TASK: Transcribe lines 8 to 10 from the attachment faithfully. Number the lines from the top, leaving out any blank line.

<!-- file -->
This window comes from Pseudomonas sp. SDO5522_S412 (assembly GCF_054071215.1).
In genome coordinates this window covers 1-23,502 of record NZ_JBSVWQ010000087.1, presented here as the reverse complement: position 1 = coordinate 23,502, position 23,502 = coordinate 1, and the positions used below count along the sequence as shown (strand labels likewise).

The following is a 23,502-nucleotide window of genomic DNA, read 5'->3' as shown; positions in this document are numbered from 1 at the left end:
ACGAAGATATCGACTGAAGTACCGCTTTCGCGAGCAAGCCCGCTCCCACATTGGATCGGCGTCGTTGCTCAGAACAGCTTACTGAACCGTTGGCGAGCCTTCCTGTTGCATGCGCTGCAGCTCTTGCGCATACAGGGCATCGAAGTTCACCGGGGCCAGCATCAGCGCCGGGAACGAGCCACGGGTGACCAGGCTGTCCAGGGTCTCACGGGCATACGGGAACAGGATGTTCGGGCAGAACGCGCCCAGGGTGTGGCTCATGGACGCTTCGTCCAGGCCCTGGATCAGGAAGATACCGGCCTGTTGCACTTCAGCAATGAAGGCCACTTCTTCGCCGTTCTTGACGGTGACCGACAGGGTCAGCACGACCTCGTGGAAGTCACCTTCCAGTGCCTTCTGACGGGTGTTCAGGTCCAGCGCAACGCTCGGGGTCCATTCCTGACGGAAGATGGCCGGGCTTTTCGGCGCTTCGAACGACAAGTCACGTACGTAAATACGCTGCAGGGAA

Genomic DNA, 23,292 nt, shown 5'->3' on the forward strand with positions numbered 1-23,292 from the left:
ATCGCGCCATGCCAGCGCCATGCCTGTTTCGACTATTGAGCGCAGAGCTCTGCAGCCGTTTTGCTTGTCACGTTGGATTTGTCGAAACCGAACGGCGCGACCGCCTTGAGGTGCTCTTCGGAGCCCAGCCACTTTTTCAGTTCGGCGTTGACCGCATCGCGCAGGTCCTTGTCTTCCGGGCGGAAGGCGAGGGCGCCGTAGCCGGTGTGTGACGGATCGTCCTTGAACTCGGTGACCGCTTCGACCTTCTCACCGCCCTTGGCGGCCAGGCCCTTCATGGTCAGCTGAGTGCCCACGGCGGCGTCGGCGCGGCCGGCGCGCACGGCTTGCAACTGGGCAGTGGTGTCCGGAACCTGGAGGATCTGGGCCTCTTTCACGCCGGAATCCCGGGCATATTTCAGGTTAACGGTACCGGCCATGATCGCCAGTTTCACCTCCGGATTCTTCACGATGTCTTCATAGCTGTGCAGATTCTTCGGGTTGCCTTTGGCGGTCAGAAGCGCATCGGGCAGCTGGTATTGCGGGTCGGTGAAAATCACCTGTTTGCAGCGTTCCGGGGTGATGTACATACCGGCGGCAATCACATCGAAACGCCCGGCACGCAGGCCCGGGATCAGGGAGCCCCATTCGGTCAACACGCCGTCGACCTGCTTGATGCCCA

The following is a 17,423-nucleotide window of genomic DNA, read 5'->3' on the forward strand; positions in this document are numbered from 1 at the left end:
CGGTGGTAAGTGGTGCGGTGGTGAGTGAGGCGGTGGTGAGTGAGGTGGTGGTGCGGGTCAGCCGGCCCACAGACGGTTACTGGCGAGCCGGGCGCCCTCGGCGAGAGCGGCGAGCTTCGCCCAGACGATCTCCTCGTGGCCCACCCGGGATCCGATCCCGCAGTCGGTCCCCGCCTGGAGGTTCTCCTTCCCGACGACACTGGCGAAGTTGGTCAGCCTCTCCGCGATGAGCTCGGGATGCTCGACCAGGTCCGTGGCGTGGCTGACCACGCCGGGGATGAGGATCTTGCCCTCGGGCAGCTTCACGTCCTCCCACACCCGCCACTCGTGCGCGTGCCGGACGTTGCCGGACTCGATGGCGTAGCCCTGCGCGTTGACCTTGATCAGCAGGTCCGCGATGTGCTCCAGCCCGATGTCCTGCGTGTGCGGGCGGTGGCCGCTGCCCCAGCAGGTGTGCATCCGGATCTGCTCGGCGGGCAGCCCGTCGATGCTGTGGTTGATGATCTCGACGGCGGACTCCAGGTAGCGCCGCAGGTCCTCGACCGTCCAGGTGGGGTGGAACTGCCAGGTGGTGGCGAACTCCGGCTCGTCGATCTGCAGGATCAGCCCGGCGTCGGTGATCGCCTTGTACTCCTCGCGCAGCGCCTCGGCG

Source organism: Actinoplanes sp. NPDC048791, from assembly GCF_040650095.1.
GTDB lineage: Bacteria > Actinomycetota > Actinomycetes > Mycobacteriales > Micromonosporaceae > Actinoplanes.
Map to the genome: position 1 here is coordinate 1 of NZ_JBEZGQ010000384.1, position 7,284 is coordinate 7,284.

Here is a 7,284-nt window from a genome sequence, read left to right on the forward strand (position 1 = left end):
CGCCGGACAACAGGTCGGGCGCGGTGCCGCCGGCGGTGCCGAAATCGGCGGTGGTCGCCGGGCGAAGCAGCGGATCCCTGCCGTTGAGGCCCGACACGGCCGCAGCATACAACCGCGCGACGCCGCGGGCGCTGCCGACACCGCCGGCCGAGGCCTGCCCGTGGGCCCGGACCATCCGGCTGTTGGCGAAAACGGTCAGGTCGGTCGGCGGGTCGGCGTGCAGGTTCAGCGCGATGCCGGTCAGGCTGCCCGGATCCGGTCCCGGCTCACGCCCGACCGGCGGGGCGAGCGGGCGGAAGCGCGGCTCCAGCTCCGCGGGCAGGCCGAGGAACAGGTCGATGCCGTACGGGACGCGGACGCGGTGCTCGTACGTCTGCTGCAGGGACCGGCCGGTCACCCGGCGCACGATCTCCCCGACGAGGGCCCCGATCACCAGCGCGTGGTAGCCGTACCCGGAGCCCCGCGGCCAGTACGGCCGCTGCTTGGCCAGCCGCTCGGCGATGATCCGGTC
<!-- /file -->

CGGTGGTAAGTGGTGCGGTGGTGAGTGAGGCGGTGGTGAGTGAGGTGGTGGTGCGGGTCAGCCGGCCCACAGACGGTTACTGGCGAGCCGGGCGCCCTCGGCGAGAGCGGCGAGCTTCGCCCAGACGATCTCCTCGTGGCCCACCCGGGATCCGATCCCGCAGTCGGTCCCCGCCTGGAGGTTCTCCTTCCCGACGACACTGGCGAAGTTGGTCAGCCTCTCCGCGATGAGCTCGGGATGCTCGACCAGGTCCGTGGCGTGGCTGACCACGCCGGGGATGAGGATCTTGCCCTCGGGCAGCTTCACGTCCTCCCACACCCGCCACTCGTGCGCGTGCCGGACGTTGCCGGACTCGATGGCGTAGCCCTGCGCGTTGACCTTGATCAGCAGGTCCGCGATGTGCTCCAGCCCGATGTCCTGCGTGTGCGGGCGGTGGCCGCTGCCCCAGCAGGTGTGCATCCGGATCTGCTCGGCGGGCAGCCCGTCGATGCTGTGGTTGATGATCTCGACGGCGGACTCCAGGTAGCGCCGCAGGTCCTCGACCGTCCAGGTGGGGTGGAACTGCCAGGTGGTGGCGAACTCCGGCTCGTCGATCTGCAGGATCAGCCCGGCGTCGGTGATCGCCTTGTACTCCTCGCGCAGCGCCTCGGCG

Source organism: Actinoplanes sp. NPDC048791, from assembly GCF_040650095.1.
GTDB lineage: Bacteria > Actinomycetota > Actinomycetes > Mycobacteriales > Micromonosporaceae > Actinoplanes.